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Marriage is not the end of romance, it is the beginning. They know that they have years in which to deepen their connection, to experiment, to regress, and even to fail. They see their relationship as something alive and ongoing, not a fait accompli. It’s a story that they are writing together, one with many chapters, and neither partner knows how it will end. There’s always a place they haven’t gone yet, always something about the other still to be discovered.”

-Esther Perel 

Whoever said there should be a defined bridge that separated dating and being married was utterly and completely wrong.

Never stop dating! Even when you get married! Especially then! 

We all know what happens when we first start dating someone: We are nervous around them, our brain has a hard time finding the right things to say, we blush, we laugh at their jokes – even the ones we don’t find funny at all. We stare into the screen of our phone, wondering what to text back while we write at least five different samples of a sentence before deleting them altogether. We wait a couple of days before calling them because we don’t want them to think we’re easy. We want to play hard-to-get. When we meet them, we take them on spontaneous trips, we surprise them, make them laugh, go star-gazing, tell them about our dreams and aspirations. We don’t see them too often, therefore, every time we do becomes the special highlight of our week. And since we sometimes go several days without meeting up, we have so much to catch up on that it’s almost impossible for conversations to go blanc.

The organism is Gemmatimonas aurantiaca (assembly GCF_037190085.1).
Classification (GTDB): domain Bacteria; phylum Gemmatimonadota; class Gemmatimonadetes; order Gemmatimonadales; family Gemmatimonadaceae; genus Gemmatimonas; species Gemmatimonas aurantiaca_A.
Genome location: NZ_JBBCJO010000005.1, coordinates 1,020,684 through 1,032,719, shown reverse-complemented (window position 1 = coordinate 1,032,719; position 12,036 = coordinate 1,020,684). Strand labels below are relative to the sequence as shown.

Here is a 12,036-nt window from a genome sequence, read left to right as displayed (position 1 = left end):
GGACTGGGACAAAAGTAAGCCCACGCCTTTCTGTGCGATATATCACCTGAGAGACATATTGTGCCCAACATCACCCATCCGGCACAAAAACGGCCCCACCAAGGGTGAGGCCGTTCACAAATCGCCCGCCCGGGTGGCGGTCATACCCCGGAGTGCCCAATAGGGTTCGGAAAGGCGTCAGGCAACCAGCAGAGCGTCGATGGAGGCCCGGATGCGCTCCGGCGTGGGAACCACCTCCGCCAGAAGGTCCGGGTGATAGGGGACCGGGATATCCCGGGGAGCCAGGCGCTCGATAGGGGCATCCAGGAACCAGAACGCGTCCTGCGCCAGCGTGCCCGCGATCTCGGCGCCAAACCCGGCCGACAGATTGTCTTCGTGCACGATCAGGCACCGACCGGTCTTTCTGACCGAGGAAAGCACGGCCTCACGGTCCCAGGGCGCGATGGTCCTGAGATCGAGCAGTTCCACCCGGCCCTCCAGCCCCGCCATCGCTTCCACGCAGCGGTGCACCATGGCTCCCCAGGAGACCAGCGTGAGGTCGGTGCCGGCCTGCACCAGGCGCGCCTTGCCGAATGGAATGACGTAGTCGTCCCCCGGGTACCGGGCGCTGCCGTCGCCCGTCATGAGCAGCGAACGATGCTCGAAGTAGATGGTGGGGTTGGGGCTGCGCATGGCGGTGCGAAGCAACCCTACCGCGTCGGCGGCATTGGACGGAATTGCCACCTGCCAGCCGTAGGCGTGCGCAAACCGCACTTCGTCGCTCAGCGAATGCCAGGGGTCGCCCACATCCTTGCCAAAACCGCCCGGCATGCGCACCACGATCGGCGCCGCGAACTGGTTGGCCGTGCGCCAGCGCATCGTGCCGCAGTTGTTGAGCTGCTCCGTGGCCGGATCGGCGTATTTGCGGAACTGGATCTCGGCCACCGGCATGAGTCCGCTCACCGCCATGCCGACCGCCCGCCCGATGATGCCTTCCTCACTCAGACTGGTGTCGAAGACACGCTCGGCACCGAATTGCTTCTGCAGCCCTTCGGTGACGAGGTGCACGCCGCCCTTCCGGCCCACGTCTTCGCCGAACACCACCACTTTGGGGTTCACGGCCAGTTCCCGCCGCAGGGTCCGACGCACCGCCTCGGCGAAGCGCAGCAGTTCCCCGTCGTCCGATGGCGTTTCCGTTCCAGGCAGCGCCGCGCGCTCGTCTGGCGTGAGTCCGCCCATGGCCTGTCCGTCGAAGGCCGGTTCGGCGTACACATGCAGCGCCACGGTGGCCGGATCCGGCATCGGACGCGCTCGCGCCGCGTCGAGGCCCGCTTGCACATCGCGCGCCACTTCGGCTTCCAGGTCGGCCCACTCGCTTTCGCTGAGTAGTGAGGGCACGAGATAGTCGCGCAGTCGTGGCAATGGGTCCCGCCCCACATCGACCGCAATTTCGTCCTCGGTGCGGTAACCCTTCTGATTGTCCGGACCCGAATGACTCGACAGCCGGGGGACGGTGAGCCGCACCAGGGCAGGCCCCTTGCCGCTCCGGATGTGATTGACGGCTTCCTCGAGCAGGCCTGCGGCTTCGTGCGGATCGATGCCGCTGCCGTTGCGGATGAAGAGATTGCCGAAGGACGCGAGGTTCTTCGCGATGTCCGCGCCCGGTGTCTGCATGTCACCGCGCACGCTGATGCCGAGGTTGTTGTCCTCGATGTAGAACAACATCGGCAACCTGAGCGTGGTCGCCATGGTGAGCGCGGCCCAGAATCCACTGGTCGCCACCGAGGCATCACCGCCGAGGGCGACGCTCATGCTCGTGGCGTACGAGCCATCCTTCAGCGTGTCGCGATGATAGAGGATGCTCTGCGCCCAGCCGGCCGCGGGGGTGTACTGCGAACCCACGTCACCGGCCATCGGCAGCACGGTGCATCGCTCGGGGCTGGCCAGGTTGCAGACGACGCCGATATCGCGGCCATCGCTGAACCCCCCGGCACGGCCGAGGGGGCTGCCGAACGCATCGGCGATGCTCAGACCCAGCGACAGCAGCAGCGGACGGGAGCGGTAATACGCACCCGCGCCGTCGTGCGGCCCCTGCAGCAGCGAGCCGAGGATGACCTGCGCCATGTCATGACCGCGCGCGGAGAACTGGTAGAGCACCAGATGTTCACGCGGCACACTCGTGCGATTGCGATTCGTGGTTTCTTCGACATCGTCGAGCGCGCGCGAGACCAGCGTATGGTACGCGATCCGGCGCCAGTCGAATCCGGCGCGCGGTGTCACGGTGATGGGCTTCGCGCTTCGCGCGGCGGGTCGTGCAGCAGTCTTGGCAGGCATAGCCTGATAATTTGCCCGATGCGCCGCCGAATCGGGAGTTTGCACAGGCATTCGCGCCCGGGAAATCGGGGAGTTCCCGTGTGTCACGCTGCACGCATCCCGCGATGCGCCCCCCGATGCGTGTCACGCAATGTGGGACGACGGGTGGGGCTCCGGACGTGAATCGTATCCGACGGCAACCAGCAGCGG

Now – the scary thing that usually happens – the thing that determines whether you look at love as a craft or not – is the place between the dating-phase and the marriage/long-term relationship phase. I call this place “The Cliff”.  

The cliff is when – depending on the pace you’re going – you’ll either fall off the rock and into the pit, or, stop and go backward – back where you came from; Back to dating.

“The Cliff Allegory” goes like this: If you treat your relationship as a craft (or a skill) you constantly work on moving backward – away from the cliff. It’s like an ongoing spiral; You’ll run and you’ll run and eventually come to the cliff, then you’ll have to work on going back to dating, then you’ll move forward again, and backward, and forward, and backward – and you continue like that throughout every day and every year of the entire relationship without stop.

 

Dating Rule 1: The game = balance